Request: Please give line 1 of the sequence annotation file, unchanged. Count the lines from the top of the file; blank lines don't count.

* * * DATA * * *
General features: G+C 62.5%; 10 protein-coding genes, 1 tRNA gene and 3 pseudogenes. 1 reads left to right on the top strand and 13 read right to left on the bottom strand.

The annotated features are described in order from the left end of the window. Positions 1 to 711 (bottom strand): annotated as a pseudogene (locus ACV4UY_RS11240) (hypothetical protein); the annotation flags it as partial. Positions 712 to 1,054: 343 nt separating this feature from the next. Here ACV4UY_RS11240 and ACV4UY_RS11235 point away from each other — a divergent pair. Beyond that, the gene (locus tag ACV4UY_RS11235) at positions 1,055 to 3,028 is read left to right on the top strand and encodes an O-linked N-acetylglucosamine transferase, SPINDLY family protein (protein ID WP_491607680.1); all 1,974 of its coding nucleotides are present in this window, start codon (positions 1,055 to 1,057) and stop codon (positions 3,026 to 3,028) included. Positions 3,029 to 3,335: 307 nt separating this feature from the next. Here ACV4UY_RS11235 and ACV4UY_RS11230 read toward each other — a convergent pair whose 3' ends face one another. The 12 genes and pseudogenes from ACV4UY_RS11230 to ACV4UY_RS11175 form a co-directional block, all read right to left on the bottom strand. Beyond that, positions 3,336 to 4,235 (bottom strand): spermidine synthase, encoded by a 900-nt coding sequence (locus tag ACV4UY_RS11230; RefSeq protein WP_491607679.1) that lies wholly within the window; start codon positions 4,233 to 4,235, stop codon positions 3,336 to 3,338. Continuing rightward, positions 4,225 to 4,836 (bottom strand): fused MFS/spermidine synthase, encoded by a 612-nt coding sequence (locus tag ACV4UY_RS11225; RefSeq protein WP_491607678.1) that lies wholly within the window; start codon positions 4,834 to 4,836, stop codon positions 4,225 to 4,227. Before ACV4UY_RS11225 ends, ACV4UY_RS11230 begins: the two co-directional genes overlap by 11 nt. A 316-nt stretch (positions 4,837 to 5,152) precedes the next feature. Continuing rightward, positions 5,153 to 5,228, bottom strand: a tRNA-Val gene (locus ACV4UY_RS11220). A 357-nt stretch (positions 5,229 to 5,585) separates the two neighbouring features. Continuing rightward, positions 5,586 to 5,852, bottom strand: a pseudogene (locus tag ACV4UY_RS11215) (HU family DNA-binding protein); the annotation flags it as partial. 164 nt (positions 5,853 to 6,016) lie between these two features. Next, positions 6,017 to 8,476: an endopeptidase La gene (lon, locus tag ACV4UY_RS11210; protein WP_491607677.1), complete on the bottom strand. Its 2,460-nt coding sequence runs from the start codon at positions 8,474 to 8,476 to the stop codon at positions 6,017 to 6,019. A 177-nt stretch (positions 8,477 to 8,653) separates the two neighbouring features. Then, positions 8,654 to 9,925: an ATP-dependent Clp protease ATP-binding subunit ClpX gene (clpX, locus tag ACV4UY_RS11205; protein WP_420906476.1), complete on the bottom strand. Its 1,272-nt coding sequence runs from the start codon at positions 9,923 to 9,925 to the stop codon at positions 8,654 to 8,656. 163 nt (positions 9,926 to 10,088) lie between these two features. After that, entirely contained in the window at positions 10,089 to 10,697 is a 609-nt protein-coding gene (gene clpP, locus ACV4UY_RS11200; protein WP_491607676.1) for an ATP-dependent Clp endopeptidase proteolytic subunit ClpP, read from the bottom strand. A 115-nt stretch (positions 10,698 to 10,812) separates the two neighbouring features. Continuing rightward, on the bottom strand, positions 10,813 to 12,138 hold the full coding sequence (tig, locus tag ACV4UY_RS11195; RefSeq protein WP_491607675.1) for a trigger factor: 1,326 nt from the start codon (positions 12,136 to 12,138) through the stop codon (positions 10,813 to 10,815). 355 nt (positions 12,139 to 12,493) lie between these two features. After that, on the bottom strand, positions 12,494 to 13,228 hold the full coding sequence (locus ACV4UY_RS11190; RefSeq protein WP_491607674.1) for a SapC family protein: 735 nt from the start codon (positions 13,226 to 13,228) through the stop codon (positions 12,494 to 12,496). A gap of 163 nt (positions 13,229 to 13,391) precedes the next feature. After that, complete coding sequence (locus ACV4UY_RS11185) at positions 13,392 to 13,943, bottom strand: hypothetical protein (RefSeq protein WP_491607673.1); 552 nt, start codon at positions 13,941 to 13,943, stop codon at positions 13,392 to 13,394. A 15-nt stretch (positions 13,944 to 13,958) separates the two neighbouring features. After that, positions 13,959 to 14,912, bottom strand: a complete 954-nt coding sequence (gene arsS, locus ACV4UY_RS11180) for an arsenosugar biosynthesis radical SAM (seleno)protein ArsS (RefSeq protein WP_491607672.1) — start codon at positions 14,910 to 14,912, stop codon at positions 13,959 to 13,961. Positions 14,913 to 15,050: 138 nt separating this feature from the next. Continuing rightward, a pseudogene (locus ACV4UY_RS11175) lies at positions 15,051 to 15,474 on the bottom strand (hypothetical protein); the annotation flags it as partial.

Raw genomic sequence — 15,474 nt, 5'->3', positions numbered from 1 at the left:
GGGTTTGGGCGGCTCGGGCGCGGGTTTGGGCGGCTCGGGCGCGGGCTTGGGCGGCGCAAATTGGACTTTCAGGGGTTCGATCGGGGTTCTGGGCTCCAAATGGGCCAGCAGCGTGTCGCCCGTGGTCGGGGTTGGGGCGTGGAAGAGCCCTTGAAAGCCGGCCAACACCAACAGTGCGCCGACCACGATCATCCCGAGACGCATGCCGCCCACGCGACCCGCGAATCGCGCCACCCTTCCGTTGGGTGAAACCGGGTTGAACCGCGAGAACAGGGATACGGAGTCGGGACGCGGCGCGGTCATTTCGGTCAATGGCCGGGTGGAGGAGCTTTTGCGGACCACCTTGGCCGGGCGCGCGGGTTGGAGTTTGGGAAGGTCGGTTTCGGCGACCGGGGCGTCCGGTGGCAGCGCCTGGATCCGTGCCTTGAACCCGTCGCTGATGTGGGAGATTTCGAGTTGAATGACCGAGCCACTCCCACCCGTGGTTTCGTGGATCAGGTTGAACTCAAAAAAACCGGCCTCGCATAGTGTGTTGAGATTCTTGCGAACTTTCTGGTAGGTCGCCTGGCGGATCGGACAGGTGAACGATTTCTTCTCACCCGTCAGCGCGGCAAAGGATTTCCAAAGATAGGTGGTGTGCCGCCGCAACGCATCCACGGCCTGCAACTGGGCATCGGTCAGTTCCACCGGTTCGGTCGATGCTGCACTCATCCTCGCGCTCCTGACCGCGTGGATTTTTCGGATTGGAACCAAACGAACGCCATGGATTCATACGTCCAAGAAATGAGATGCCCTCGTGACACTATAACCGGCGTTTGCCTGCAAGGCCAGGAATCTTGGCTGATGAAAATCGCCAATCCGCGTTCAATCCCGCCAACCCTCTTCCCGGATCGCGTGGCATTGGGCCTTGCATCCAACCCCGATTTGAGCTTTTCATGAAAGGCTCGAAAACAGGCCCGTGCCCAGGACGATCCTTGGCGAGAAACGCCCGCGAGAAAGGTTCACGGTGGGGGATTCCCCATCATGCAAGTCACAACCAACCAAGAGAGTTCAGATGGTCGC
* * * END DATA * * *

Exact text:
General features: G+C 62.5%; 10 protein-coding genes, 1 tRNA gene and 3 pseudogenes. 1 reads left to right on the top strand and 13 read right to left on the bottom strand.